Event Title

A Nursing Approach in Albania for Transport of Injured Patient

Session

Medical, Dental and Pharmaceutical Sciences

Description

Prior to the 1960s, trauma transport was haphazard, as were trauma systems in general. Civilian prehospital transport had traditionally been provided by ground ambulance services which were generally operated by private funeral homes. Although many ambulance crews were trained and reputable, there are reports of some drivers who would arrive at a scene of an accident and prefer to pick up the dead because they were more likely to be paid.The movement of critically injured patients is potentially hazardous. However, significant improvements in transport safety and efficiency have occurred over the last decade chiefly because of the advances in resuscitation algorithms, training, and monitoring technology. On board resuscitation capabilities and transport logistics have also progressed. Because each phase of trauma management is improving, transport teams are being tasked with the transport of increasingly severe injuries. Three common themes emerge with all of these guidelines:

  • (i) patient transport always involves some degree of risk,
  • (ii) the benefits to be realized must outweigh these potential risks, and
  • (iii) during transport, the standards of care (especially monitoring) should be at the same level or higher than that provided in the setting from which the patient is being transported.

The level of care during transport should be equal to or exceed the level of care the patient is receiving prior to departure.

Keywords:

Nursing, Transportation of Injured Patients

Session Chair

Rexhep Gjyliqi

Session Co-Chair

Fitim Alidema

Proceedings Editor

Edmond Hajrizi

ISBN

978-9951-437-69-1

Location

Pristina, Kosovo

Start Date

27-10-2018 10:45 AM

End Date

27-10-2018 12:15 PM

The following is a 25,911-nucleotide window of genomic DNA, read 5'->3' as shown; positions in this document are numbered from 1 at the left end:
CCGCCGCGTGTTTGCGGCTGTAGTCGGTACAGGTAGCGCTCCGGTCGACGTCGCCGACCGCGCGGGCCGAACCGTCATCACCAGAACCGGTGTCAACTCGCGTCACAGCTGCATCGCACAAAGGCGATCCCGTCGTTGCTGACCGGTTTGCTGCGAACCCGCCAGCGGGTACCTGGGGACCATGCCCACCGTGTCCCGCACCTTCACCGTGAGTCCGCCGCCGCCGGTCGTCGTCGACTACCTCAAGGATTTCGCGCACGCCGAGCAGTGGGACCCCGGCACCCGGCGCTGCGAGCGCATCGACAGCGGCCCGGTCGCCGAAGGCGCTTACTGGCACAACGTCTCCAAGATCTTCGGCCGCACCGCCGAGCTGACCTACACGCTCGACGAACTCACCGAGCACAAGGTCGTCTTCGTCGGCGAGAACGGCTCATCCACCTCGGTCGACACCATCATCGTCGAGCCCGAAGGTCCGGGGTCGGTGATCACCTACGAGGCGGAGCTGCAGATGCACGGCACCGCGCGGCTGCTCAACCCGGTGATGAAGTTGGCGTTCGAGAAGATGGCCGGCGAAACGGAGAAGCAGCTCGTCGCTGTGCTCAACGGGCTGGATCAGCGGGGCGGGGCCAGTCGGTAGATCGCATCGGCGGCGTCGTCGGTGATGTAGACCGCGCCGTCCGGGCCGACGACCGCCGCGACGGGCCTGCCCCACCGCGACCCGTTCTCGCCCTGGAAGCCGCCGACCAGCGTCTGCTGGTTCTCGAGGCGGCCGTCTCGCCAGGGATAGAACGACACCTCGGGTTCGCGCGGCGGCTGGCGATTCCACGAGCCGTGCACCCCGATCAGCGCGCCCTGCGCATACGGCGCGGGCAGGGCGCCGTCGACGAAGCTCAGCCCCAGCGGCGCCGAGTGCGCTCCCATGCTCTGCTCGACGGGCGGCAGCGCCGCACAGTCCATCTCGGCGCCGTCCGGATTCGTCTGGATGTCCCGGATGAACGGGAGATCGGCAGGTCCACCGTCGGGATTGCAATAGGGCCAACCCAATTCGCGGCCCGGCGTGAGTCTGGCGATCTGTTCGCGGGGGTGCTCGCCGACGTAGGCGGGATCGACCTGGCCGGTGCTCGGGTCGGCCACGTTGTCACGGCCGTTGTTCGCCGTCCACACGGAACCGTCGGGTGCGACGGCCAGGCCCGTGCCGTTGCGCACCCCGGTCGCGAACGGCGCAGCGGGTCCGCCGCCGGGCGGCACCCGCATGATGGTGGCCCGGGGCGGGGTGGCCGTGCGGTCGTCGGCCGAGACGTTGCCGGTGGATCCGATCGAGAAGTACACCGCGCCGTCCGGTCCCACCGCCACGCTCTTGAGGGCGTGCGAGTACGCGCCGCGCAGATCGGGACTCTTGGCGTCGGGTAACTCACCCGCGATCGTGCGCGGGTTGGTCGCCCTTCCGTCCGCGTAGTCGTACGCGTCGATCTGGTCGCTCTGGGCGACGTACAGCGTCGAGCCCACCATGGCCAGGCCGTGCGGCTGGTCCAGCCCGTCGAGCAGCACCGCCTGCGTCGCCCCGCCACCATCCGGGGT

DOI

10.33107/ubt-ic.2018.345

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Oct 27th, 10:45 AM Oct 27th, 12:15 PM

A Nursing Approach in Albania for Transport of Injured Patient

Pristina, Kosovo

Prior to the 1960s, trauma transport was haphazard, as were trauma systems in general. Civilian prehospital transport had traditionally been provided by ground ambulance services which were generally operated by private funeral homes. Although many ambulance crews were trained and reputable, there are reports of some drivers who would arrive at a scene of an accident and prefer to pick up the dead because they were more likely to be paid.The movement of critically injured patients is potentially hazardous. However, significant improvements in transport safety and efficiency have occurred over the last decade chiefly because of the advances in resuscitation algorithms, training, and monitoring technology. On board resuscitation capabilities and transport logistics have also progressed. Because each phase of trauma management is improving, transport teams are being tasked with the transport of increasingly severe injuries. Three common themes emerge with all of these guidelines:

  • (i) patient transport always involves some degree of risk,
  • (ii) the benefits to be realized must outweigh these potential risks, and
  • (iii) during transport, the standards of care (especially monitoring) should be at the same level or higher than that provided in the setting from which the patient is being transported.

The level of care during transport should be equal to or exceed the level of care the patient is receiving prior to departure.